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Giant Bats Snatch Birds from Night Sky
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Giant Bats Snatch Birds from Night Sky

Research News

Giant Bats Snatch Birds from Night Sky

Giant Bats Snatch Birds from Night Sky
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  • <iframe src="https://www.npr.org/player/embed/9605365/9631577" width="100%" height="290" frameborder="0" scrolling="no" title="NPR embedded audio player">
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A giant noctule bat on resting on a rock. i

Researchers have found evidence that giant noctule bats in Europe are catching and eating songbirds mid-flight. The songbirds often migrate at night in an attempt to avoid predators. Ana Popa-Lisseanu hide caption

toggle caption Ana Popa-Lisseanu
A giant noctule bat on resting on a rock.

Researchers have found evidence that giant noctule bats in Europe are catching and eating songbirds mid-flight. The songbirds often migrate at night in an attempt to avoid predators.

Ana Popa-Lisseanu
Close-up of the face of a giant noctule bat. The hairy brown bat has a large mouth with sharp teeth. i

Giant noctules, or Nyctalus lasiopterus, are among the largest bats in Europe. Researchers believe the bats fly thousands of feet into the sky and then use radar calls to locate the songbirds flying beneath them. Ana Popa-Lisseanu hide caption

toggle caption Ana Popa-Lisseanu
Close-up of the face of a giant noctule bat. The hairy brown bat has a large mouth with sharp teeth.

Giant noctules, or Nyctalus lasiopterus, are among the largest bats in Europe. Researchers believe the bats fly thousands of feet into the sky and then use radar calls to locate the songbirds flying beneath them.

Ana Popa-Lisseanu

Every spring, billions of migratory songbirds in Europe fly north to their breeding grounds. Most of these birds fly at night when no predators are around — or so the experts thought. But researchers have now found evidence of a giant European bat that is plucking migrating birds out of the night sky.

Several months ago, a group of bat researchers spent the night recording the sounds of a marshy Spanish forest. When they played the recordings back at full speed, they could only hear the croaking of the frogs. But when the researchers played the recordings back at one-tenth their normal speed, they heard shrieks — the sonar call of a creature called the giant noctule bat or Nyctalus lasiopterus.

This bat is hairy and brown, with a wingspan slightly bigger than a blue jay's. It is one of Europe's largest bats and it has a huge mouth full of scary-looking teeth. It is one of the least-known bats in all of Europe — it spends its days hiding out at the tops of tall trees.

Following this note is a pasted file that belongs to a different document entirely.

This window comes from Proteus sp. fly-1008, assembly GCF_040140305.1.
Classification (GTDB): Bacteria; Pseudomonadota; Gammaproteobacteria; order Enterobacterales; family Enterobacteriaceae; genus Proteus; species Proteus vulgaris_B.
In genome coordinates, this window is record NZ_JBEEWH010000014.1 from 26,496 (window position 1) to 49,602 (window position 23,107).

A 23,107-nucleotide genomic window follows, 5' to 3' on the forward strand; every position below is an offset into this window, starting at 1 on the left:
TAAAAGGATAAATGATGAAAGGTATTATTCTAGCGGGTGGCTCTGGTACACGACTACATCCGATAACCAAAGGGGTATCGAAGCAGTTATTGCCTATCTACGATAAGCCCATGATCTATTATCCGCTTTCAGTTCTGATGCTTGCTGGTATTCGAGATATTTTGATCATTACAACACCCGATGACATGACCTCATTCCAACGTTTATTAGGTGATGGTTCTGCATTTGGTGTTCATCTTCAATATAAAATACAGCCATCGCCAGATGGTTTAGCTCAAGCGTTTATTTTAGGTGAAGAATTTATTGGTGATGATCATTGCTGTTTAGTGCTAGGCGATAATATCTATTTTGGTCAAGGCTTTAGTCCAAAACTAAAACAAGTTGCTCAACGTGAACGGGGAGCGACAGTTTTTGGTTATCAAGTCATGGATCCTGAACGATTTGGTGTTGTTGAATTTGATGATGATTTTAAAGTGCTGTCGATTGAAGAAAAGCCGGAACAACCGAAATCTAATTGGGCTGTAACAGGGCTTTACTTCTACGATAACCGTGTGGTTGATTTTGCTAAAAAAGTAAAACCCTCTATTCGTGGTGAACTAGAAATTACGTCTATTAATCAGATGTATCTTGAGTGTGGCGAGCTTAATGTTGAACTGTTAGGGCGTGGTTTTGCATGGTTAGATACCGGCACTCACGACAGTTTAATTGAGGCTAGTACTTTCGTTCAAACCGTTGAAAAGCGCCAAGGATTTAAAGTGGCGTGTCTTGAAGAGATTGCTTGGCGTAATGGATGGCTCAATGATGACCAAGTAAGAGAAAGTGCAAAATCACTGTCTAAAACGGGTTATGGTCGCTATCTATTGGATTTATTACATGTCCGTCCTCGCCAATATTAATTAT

"They are not so easy to see if you don't know that they are there, so most people don't know that they exist," says Ana Popa-Lisseanu of the Doñana Biological Station in Sevilla, Spain.

Popa-Lisseanu is an expert on giant noctules, and says it has long been known that these bats feed on flying insects. What wasn't known until recently is that the giant noctule may be the only bat that eats birds on the wing. Popa-Lisseanu thinks it starts when the noctules fly thousands of feet up into the night sky. Then they use sonar calls to lock in on a migrating songbird beneath them. Then the bat swoops in for the kill.

"They wrap the prey between their wings and the tail membrane," Popa-Lisseanu says, "so they make kind of a cage for the bird."

She says the bats eat just the "most profitable parts" of the migrating bird, such as the breast, where birds accumulate fat and muscle.

When they get close to the ground, the bats open their wings and drop the mangled carcasses. No one has ever seen one of these meals on the fly, but researchers have been pulling feathers out of the bat's feces for years. Now, in the journal Public Library of Science, Popa-Lisseanu and her colleagues say blood and tissue tests show that birds are a major food source for the giant noctule bats.

"It was something that shocked all bat scientists," she says.

The team compared the different chemical fingerprints that insects and birds leave in the bats that have eaten them. The researchers found that in the summer, the bats ate only insects, but during the spring and fall migrations, they ate many birds.

Giant noctule bats are far too rare to pose a major threat to migratory songbirds, but the recent paper is still attracting plenty of attention. Peter Marra, a songbird expert with the Smithsonian Institution, says that's because the bat's behavior is so interesting.

"It makes complete sense," Marra says, "because there's so much biomass that it's not surprising that there's a species taking advantage of it. And it's really neat that a bat is doing it."

Popa-Lisseanu says her research team is continuing its studies. The researchers are working with electronic radars, and hoping to catch one of the giant bats as it homes in on a flying songbird.

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